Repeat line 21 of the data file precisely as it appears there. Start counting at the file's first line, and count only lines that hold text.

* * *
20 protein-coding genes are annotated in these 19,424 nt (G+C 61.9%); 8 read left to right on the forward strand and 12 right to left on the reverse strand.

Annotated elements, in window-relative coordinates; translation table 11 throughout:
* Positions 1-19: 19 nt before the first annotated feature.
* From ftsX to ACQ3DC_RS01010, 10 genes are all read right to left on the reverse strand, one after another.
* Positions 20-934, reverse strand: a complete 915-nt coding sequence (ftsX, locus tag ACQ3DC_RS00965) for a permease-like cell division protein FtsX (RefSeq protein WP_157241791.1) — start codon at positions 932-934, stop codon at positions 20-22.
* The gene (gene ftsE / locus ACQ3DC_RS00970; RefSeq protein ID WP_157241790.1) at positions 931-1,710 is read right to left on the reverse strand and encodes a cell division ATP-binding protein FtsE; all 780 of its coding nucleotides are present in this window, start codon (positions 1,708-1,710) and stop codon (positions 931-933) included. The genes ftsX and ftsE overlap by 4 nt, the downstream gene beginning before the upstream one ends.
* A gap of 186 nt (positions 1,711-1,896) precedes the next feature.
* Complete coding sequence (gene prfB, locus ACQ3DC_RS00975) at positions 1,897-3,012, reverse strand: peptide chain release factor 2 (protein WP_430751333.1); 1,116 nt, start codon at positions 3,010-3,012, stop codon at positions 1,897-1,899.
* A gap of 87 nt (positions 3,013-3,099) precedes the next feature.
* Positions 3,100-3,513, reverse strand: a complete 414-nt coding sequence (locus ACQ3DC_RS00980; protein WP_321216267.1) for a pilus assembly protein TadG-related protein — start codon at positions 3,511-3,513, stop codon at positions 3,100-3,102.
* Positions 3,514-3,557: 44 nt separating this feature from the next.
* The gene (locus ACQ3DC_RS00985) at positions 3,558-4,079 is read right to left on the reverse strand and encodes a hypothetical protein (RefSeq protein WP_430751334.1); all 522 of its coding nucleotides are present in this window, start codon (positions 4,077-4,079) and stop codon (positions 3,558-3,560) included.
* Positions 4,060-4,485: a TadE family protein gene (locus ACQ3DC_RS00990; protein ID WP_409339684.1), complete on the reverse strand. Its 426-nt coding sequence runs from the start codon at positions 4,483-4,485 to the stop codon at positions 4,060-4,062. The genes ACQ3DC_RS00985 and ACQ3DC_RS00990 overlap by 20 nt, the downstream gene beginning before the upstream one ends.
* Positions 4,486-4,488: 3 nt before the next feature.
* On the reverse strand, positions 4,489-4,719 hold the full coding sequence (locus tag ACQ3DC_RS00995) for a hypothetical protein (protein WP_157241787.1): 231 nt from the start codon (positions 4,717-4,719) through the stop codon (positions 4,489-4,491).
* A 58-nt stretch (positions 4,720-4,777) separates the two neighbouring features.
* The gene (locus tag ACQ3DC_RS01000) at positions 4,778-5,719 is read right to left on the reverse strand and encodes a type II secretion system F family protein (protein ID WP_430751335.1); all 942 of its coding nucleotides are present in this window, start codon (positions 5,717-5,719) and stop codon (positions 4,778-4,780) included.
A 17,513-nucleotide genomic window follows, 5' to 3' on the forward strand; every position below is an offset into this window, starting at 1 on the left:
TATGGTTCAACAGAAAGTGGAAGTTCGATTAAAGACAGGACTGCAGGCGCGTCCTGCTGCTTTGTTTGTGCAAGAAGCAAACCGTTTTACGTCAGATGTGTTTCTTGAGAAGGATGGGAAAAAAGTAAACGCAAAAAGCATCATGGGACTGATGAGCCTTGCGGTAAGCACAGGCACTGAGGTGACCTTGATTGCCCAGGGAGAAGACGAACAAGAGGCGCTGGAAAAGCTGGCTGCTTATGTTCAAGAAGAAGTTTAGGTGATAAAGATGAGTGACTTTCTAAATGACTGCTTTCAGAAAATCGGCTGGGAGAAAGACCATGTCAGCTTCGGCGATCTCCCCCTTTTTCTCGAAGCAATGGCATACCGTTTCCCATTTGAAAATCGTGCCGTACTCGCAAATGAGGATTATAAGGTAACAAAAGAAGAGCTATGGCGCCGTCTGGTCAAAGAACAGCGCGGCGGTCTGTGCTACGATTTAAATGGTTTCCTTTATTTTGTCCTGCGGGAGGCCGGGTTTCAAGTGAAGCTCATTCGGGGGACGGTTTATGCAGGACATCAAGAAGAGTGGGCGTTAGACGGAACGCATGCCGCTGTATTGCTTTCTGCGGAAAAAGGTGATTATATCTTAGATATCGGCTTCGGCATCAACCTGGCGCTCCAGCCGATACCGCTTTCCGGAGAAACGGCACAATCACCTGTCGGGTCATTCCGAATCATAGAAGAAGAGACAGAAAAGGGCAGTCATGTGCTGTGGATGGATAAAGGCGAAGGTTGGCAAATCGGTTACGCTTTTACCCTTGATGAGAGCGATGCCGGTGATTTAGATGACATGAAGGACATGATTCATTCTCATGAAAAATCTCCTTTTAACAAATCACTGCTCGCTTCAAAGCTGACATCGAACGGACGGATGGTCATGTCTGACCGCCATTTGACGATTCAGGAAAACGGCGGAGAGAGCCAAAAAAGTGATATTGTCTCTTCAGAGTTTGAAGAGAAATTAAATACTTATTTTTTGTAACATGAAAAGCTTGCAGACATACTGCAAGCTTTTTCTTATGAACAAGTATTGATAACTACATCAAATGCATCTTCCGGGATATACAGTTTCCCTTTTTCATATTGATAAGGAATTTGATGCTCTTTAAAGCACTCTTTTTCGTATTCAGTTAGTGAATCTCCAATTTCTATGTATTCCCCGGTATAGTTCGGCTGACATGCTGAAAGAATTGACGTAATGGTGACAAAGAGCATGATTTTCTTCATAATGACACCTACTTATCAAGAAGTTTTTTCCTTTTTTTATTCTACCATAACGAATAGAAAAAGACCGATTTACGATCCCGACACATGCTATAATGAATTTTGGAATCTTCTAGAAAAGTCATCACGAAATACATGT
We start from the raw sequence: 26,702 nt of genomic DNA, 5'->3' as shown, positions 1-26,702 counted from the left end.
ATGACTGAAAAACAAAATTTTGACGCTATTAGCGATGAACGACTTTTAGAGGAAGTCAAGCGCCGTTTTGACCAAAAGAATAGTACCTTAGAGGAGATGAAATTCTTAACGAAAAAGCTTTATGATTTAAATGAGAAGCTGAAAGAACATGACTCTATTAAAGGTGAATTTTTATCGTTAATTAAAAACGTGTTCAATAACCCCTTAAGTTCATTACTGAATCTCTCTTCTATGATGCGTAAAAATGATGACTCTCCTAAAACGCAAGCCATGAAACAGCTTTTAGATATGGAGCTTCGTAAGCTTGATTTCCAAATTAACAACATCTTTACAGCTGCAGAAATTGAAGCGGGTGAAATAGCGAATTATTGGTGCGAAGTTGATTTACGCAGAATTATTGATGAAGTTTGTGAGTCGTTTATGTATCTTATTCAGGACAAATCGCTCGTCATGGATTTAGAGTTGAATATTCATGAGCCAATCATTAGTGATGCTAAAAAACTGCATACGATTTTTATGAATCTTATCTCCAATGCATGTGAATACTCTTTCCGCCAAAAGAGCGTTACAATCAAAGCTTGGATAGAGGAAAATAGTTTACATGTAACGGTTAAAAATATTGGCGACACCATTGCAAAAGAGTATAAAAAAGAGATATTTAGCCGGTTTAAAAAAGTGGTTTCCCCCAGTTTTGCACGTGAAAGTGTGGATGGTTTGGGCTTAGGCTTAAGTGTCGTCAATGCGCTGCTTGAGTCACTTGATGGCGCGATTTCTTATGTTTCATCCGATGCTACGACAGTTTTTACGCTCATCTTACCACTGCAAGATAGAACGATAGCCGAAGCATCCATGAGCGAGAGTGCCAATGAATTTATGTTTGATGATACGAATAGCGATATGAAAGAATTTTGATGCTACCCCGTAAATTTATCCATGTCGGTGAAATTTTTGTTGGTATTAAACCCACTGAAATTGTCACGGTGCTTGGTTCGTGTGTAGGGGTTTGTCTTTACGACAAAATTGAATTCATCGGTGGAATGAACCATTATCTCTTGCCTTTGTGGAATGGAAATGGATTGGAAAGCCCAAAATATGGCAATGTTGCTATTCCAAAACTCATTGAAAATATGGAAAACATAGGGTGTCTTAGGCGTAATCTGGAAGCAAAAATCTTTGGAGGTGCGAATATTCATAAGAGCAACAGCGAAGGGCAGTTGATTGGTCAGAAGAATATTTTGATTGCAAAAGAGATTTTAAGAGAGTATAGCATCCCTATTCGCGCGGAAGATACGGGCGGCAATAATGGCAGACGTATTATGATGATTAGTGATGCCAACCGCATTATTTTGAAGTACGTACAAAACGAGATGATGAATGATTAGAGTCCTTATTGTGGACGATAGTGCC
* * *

ATGACTGAAAAACAAAATTTTGACGCTATTAGCGATGAACGACTTTTAGAGGAAGTCAAGCGCCGTTTTGACCAAAAGAATAGTACCTTAGAGGAGATGAAATTCTTAACGAAAAAGCTTTATGATTTAAATGAGAAGCTGAAAGAACATGACTCTATTAAAGGTGAATTTTTATCGTTAATTAAAAACGTGTTCAATAACCCCTTAAGTTCATTACTGAATCTCTCTTCTATGATGCGTAAAAATGATGACTCTCCTAAAACGCAAGCCATGAAACAGCTTTTAGATATGGAGCTTCGTAAGCTTGATTTCCAAATTAACAACATCTTTACAGCTGCAGAAATTGAAGCGGGTGAAATAGCGAATTATTGGTGCGAAGTTGATTTACGCAGAATTATTGATGAAGTTTGTGAGTCGTTTATGTATCTTATTCAGGACAAATCGCTCGTCATGGATTTAGAGTTGAATATTCATGAGCCAATCATTAGTGATGCTAAAAAACTGCATACGATTTTTATGAATCTTATCTCCAATGCATGTGAATACTCTTTCCGCCAAAAGAGCGTTACAATCAAAGCTTGGATAGAGGAAAATAGTTTACATGTAACGGTTAAAAATATTGGCGACACCATTGCAAAAGAGTATAAAAAAGAGATATTTAGCCGGTTTAAAAAAGTGGTTTCCCCCAGTTTTGCACGTGAAAGTGTGGATGGTTTGGGCTTAGGCTTAAGTGTCGTCAATGCGCTGCTTGAGTCACTTGATGGCGCGATTTCTTATGTTTCATCCGATGCTACGACAGTTTTTACGCTCATCTTACCACTGCAAGATAGAACGATAGCCGAAGCATCCATGAGCGAGAGTGCCAATGAATTTATGTTTGATGATACGAATAGCGATATGAAAGAATTTTGATGCTACCCCGTAAATTTATCCATGTCGGTGAAATTTTTGTTGGTATTAAACCCACTGAAATTGTCACGGTGCTTGGTTCGTGTGTAGGGGTTTGTCTTTACGACAAAATTGAATTCATCGGTGGAATGAACCATTATCTCTTGCCTTTGTGGAATGGAAATGGATTGGAAAGCCCAAAATATGGCAATGTTGCTATTCCAAAACTCATTGAAAATATGGAAAACATAGGGTGTCTTAGGCGTAATCTGGAAGCAAAAATCTTTGGAGGTGCGAATATTCATAAGAGCAACAGCGAAGGGCAGTTGATTGGTCAGAAGAATATTTTGATTGCAAAAGAGATTTTAAGAGAGTATAGCATCCCTATTCGCGCGGAAGATACGGGCGGCAATAATGGCAGACGTATTATGATGATTAGTGATGCCAACCGCATTATTTTGAAGTACGTACAAAACGAGATGATGAATGATTAGAGTCCTTATTGTGGACGATAGTGCC